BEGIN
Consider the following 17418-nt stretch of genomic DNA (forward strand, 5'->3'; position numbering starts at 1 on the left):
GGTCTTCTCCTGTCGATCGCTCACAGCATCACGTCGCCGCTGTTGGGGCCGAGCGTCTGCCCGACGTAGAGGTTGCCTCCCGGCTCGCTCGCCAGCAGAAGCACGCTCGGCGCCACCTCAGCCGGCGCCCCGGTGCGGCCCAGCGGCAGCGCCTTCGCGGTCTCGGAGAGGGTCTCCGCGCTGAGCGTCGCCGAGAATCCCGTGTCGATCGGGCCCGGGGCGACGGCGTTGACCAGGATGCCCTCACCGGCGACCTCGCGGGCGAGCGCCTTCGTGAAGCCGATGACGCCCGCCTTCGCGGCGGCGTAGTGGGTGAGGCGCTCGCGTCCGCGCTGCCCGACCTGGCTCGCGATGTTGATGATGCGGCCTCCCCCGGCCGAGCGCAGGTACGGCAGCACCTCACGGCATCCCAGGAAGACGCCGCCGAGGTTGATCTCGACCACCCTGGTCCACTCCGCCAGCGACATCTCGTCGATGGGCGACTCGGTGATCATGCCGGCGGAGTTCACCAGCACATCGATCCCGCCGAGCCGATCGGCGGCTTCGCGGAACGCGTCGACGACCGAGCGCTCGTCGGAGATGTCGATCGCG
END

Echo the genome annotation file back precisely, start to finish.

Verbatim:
Consider the following 17418-nt stretch of genomic DNA (forward strand, 5'->3'; position numbering starts at 1 on the left):
GGTCTTCTCCTGTCGATCGCTCACAGCATCACGTCGCCGCTGTTGGGGCCGAGCGTCTGCCCGACGTAGAGGTTGCCTCCCGGCTCGCTCGCCAGCAGAAGCACGCTCGGCGCCACCTCAGCCGGCGCCCCGGTGCGGCCCAGCGGCAGCGCCTTCGCGGTCTCGGAGAGGGTCTCCGCGCTGAGCGTCGCCGAGAATCCCGTGTCGATCGGGCCCGGGGCGACGGCGTTGACCAGGATGCCCTCACCGGCGACCTCGCGGGCGAGCGCCTTCGTGAAGCCGATGACGCCCGCCTTCGCGGCGGCGTAGTGGGTGAGGCGCTCGCGTCCGCGCTGCCCGACCTGGCTCGCGATGTTGATGATGCGGCCTCCCCCGGCCGAGCGCAGGTACGGCAGCACCTCACGGCATCCCAGGAAGACGCCGCCGAGGTTGATCTCGACCACCCTGGTCCACTCCGCCAGCGACATCTCGTCGATGGGCGACTCGGTGATCATGCCGGCGGAGTTCACCAGCACATCGATCCCGCCGAGCCGATCGGCGGCTTCGCGGAACGCGTCGACGACCGAGCGCTCGTCGGAGATGTCGATCGCG